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Hither and Yon

What Kenji Goto understood that his killers did not

Special to WorldTribune.com
By Donald Kirk, East-Asia-Intel.com
The murder of journalists at the hands of ISIS forces shows how far a few daring correspondents will go to find out what’s going on.
Covering wars has always been hazardous, never more so than when highly resourceful, motivated reporters go beyond the protective cover of military units with which they are “embedded,” mingle with people of uncertain loyalties and affiliations and look for trouble — that is, the war they’re trying to witness. For those journalists, seeing is believing. That axiom applies especially to camera people, for whom there’s no substitute for recording the images on film.

The nature of the conflicts flaring across the Middle East if anything seems more dangerous than the wars that I remember first-hand in Southeast Asia or those that I’ve read about. Journalists were killed by shots and shells, when aircraft blew up or in accidents, but they didn’t have to range so far over uncharted territory to get close to the war. And there were no instances of beheading — the fate of several journalists, most recently the Japanese free-lancer Kenji Goto, at the hands of ISIS.

You have to wonder how dangerous it would be to cover Korea in the event of war. For years we’ve been writing about crisis of one sort or another — between North and South Korea or protests on the streets of Seoul — but journalists in Korea rarely face personal risks. You may be sure, though, the hazards would multiply rapidly in the case of a “second Korean War” or, for that matter, the “collapse” of North Korea, as forecast most recently by none other than President Obama.

If recent history is any guide, we may have to wait a while for the Korean story to turn dangerous. Right now the closest we get to North-South action is maybe a site from which North Korean defectors launch balloons from which leaflets and DVDs are dropped over the North. Despite threats from Pyongyang, chances of North Korean gunners firing in retaliation for a launch are remote. No one gets into the North Korean countryside to see what life is really like there beyond the reach of the telescopic lenses that experienced photographers use to give an impression they’ve gone beyond what’s visible from their tour van.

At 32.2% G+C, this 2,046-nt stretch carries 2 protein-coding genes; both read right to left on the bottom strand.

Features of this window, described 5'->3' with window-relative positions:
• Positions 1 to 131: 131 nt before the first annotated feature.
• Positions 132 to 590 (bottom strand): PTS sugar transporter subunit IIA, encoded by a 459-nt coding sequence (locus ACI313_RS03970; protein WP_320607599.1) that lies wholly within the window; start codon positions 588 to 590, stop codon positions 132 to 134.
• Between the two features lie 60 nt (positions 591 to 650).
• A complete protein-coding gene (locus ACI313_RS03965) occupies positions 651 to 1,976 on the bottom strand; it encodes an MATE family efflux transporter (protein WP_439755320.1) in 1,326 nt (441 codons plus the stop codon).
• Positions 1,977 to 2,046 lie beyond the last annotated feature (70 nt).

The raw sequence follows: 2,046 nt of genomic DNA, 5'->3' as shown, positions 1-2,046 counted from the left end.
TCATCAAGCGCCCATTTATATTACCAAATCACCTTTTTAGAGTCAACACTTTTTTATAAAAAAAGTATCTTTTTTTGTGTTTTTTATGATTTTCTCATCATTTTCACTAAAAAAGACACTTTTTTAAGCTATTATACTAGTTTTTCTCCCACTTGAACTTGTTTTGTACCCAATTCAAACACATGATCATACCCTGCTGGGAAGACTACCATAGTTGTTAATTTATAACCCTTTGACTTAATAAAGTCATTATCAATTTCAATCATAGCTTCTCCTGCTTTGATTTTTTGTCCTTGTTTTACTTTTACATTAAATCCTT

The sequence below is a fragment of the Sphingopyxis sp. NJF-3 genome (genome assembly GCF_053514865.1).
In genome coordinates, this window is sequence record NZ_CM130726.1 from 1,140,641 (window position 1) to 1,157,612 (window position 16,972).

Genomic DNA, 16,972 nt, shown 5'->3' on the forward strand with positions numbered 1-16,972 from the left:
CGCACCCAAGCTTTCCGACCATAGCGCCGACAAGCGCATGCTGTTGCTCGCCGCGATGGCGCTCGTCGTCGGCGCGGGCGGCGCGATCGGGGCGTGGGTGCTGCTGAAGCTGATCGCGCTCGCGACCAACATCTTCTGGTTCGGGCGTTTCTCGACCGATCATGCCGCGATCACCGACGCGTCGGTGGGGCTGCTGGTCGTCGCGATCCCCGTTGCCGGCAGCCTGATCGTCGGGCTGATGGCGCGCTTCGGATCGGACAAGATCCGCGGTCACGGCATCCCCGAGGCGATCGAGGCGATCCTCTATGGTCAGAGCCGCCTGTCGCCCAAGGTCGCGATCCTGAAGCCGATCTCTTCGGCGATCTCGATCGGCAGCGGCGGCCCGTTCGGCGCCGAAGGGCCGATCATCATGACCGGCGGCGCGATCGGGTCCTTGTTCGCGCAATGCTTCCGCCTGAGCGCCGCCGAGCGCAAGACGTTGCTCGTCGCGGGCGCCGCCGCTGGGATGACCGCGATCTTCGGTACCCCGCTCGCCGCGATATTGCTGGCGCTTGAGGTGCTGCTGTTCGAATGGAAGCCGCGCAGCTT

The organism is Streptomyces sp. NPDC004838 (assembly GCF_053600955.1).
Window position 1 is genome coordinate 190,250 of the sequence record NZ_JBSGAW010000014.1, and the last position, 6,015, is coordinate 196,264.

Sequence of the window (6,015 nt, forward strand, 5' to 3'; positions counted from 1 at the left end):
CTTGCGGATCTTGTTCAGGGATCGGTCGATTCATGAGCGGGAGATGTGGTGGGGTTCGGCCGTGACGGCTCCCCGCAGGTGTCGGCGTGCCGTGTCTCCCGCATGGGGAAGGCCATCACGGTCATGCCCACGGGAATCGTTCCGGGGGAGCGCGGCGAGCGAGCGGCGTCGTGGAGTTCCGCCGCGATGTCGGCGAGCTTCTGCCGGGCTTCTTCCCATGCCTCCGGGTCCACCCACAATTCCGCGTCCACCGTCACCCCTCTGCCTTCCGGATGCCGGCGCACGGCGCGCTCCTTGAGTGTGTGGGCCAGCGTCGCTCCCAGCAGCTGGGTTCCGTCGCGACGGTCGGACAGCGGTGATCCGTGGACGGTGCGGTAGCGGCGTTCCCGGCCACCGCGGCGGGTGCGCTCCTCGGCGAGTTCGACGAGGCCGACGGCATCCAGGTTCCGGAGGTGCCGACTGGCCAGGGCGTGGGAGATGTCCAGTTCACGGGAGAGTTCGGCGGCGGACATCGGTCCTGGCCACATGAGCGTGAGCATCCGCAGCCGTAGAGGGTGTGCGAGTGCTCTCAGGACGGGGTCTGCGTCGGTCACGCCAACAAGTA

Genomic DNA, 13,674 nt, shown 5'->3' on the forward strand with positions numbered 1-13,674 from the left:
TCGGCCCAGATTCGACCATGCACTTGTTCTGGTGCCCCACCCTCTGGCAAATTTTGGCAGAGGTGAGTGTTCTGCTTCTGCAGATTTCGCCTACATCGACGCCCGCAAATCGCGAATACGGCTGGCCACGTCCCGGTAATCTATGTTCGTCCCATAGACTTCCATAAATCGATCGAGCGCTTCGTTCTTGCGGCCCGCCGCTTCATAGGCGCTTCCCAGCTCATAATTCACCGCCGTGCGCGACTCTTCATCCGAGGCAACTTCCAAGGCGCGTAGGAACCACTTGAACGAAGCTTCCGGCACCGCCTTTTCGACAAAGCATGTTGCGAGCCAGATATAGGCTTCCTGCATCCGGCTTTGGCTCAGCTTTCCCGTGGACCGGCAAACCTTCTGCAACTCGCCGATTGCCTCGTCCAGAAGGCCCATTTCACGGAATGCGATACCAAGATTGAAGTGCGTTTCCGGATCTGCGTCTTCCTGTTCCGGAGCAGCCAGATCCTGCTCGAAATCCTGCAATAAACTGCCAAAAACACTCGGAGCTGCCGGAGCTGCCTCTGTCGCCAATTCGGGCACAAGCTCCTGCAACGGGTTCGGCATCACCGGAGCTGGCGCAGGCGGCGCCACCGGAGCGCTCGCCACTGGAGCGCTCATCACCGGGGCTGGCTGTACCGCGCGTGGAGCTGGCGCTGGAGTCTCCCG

The hazards of covering a region ebb and flow. Years ago, you could go by car from the Syrian capital of Damascus to Amman, the capital of Jordan, with no concerns about ambushes or kidnappings. Similarly, you could drive from Baghdad in Iraq to the Turkish, Jordanian or Syrian frontiers while the dictator Saddam Hussein was in power. No one imagined the level of terrorism that would engulf the region even after the attacks of 9/11/2001 on New York’s World Trade Center and the Pentagon. The U.S. response, in wars in Afghanistan and Iraq, was to annihilate a threat that’s only increased in the years since then.

It’s easy to be deceived. I remember in Cambodia going down roads that seemed tranquil while Prince Norodom Sihanouk proclaimed that his country was an “oasis of peace.” The country turned into one of history’s bloodiest killing grounds in the decade after his overthrow in 1970. In Vietnam, you drove about as far as American and South Vietnamese troops were able to keep the road secure, but you weren’t always sure where the security ended.

During the North Vietnamese offensive of July 1972, Alexander Shimkin, an activist turned journalist, was killed when he and Chad Huntley, a journalist whom I came to know quite well, strayed into a North Vietnamese ambush off route one, the main North-South highway. Huntley told me much later that he had known enough to get away while Shimkin naively tried to talk to the North Vietnamese in Vietnamese.

Foreign correspondents aren’t the only journalists to risk their lives. The hazards increase for reporters who live in regions about which they’re writing. Hundreds of local journalists have died from the Middle East to Asia, notably in the Philippines. The killers, more often than not, are corrupt politicos whom the journalists have mocked, exposed, or just opposed. The single worst slaughter of journalists in history was the massacre in Maguindanao Province of the Philippines in November 2009 in which 34 reporters were among 58 people killed by gunmen for a local political machine as they were on their way to register the candidacy of an opposition figure.

War reporting takes a special desire to get up close to the drama. You never get used to the violence and suffering. “Hate is not for humans,” Kenji Goto wrote in 2010 in a tweet that’s now all over the internet. “Judgment lies with God. That’s what I learned from my Arabic brothers and sisters.” In retrospect, he was writing his own epitaph — one that his killers will never begin to understand.

Donald Kirk has been covering war and peace in Asia for decades. He’s at kirkdon@yahoo.com.
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